I was responsible for training Nicole in basic home economics and advising her on parenting skills. The very first day we were there, NBC filmed Nicole and me as I showed her how to label food packaging, Braille directions for food preparation, and give her a Braille recipe book printed on Thermaform paper. Kara Campbell, a member of the NFB of Utah, assisted me in putting the recipe book together. Nicole seemed very excited to have the recipes in Braille. “Before, if I wanted to cook a meal, Brandon had to lay out all the food for me and read the directions. Now for the most part I can do it on my own,” explains Nicole.

Throughout my portion of the training Nicole and I had a lot of time to chat as we read Braille books to our children, played with our kids at the city park, and walked down the street pulling her daughter Peyton in a stroller. It was a unique opportunity for me because I saw so much of myself in Nicole. She and I are the same age—only one month difference. We both lost our sight four years ago, and our daughters are four months apart. I could really connect with Nicole because I had been where she is now. Sometimes I would fold up my rehab cane and throw it in the corner. I vividly remember my overwhelming anxiety about how to care for my first baby. But I also recall the glorious moments when I discovered the NFB and what it had to offer.

Last but not least, Ron conducted philosophy training with Nicole, her husband, and the NBC producers. He took time to explain to them that blind individuals are normal people who do regular things using adaptive techniques. When a blind person receives inadequate rehabilitation training, it is imperative to share the truth about blindness, restore hope, and promote personal dignity. Both NBC and the Rasmussen family were very receptive to these ideas.

“I was profoundly impressed with the way NBC gravitated to what we were doing with the training,” President Gardner said. The producers were not the only ones to see the wisdom of our approach. Gardner describes a highlight of the trip for him. He was discussing blindness philosophy with Brandon in the living room. Suddenly Brandon rose from the couch and went to the window. “Oh my gosh, Nicole is walking down the street by herself. That is the first time I have seen her do that in four years.”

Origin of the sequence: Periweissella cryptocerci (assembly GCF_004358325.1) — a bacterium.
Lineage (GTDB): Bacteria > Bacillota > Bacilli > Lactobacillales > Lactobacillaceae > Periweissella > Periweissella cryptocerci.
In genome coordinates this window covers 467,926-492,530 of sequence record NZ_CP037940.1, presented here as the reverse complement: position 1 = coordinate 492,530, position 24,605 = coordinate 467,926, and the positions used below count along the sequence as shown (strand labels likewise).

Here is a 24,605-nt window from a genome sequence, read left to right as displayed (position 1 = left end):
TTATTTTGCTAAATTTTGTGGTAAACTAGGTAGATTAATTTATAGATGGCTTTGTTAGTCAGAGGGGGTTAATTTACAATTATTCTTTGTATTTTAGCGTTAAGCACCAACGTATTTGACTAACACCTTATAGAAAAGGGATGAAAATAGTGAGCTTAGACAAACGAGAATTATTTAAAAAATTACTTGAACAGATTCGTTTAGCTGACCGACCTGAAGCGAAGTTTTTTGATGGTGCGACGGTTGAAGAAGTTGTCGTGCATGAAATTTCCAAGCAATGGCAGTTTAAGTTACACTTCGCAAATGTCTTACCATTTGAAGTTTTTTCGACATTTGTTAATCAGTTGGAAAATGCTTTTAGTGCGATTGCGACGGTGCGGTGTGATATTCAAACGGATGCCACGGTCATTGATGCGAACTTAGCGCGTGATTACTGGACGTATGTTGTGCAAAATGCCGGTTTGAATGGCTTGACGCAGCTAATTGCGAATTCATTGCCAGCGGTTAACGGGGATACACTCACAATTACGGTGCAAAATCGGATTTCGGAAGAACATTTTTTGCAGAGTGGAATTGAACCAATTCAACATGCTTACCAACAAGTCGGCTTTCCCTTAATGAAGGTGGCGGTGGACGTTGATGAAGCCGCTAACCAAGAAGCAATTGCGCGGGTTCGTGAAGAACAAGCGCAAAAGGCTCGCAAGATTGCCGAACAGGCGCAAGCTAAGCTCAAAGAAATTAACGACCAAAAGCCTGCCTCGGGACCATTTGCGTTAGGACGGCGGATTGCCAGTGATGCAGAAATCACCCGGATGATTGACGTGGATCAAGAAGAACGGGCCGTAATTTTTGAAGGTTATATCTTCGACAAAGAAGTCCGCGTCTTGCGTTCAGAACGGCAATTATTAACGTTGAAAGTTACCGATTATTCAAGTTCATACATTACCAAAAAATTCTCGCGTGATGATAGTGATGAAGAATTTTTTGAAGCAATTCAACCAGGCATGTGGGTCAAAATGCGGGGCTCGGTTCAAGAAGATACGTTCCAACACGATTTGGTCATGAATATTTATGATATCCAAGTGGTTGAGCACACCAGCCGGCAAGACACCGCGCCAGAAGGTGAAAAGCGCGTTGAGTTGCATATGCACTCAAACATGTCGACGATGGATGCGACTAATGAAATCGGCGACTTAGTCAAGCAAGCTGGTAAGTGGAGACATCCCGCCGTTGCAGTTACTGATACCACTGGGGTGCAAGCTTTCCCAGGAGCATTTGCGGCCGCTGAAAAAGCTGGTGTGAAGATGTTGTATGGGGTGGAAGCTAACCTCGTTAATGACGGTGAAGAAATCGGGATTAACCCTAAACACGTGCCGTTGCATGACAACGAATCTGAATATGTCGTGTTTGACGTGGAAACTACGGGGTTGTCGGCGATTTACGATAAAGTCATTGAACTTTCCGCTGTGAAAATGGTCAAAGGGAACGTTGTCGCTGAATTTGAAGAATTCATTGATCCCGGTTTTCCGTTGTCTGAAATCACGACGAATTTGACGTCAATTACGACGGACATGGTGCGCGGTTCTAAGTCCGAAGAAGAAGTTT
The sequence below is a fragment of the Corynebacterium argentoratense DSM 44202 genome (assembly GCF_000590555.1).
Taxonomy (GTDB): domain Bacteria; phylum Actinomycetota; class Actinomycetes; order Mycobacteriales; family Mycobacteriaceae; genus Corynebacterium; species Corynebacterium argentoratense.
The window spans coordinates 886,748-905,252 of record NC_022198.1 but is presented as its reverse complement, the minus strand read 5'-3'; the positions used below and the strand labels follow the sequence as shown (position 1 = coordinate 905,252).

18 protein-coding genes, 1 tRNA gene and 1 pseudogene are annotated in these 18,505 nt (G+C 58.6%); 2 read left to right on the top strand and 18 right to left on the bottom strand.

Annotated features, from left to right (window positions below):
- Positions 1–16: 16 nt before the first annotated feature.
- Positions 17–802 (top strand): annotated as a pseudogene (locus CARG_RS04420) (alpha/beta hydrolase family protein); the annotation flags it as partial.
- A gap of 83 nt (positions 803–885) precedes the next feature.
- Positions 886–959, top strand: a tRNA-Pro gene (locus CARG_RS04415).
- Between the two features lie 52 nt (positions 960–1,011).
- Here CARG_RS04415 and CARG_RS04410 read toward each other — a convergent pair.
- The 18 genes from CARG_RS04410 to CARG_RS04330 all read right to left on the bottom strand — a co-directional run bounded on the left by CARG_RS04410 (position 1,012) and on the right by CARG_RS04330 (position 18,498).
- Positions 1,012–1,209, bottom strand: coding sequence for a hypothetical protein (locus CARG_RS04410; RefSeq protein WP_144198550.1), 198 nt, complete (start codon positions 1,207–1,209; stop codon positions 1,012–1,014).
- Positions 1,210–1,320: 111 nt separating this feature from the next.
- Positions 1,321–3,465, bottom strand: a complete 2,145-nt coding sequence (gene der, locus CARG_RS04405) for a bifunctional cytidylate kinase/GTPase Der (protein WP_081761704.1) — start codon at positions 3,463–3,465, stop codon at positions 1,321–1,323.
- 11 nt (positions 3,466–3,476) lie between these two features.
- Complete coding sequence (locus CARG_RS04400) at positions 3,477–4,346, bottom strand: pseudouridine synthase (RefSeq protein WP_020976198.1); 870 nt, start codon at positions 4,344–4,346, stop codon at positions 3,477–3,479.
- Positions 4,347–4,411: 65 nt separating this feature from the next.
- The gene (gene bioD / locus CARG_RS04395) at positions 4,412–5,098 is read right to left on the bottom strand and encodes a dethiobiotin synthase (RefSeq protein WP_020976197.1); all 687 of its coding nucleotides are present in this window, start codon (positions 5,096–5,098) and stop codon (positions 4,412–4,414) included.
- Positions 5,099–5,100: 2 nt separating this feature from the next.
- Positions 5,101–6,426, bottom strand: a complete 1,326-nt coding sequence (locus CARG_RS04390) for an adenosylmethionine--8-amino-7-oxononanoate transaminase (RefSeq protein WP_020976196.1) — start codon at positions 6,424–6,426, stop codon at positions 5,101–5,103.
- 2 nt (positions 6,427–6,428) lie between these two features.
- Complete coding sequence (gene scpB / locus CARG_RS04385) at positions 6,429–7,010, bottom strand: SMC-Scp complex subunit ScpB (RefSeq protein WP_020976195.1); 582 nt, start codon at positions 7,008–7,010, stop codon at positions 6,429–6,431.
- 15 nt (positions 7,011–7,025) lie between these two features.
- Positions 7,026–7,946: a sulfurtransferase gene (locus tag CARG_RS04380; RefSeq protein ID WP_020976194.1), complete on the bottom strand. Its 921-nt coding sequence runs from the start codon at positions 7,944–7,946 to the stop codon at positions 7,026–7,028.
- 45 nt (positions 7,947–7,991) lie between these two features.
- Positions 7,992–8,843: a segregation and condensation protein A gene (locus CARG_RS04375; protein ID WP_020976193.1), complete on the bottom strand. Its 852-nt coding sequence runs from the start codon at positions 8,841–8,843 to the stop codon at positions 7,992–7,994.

Ron Gardner also reviewed Braille with Nicole. Nicole had taught herself Braille, which is no small feat. One of Gardner’s responsibilities was to be sure Nicole felt comfortable reading such things as her last name, her daughter’s name, and other simple words in Braille. NBC had planned a dramatic climax for the story. They wanted Nicole to take her daughter to the brand new park a few blocks away by herself. There she would read the Braille sign, which revealed the name of the location, “Peyton Park.”

The last day of training arrived, and it was time for Nicole to be out on her own. She had never walked to the park before, but she followed Schmittroth’s directions and did it all by herself, pulling her daughter behind her in a stroller. NBC captured it on camera. She didn’t know that the entire neighborhood, along with her extended family, was waiting to congratulate her when she arrived. Note that this plan was proof of how much confidence Nicole and others had. There was no doubt in anyone’s mind that she could take her daughter to the park in a stroller just like every other mother. NBC placed a few obstacles in Nicole’s path, including a bicycle and other children’s toys, and had a car peel around the corner where Nicole had to cross. They even added sound effects to the shoot for the televised show, but other than that they did not interfere with her travel route. Nicole did a beautiful job in her street crossing despite the profoundly rounded curb. After she arrived at the park and read the Braille sign, we all cheered with enthusiasm. It was a momentous climax to the week and another witness of NFB philosophy in action.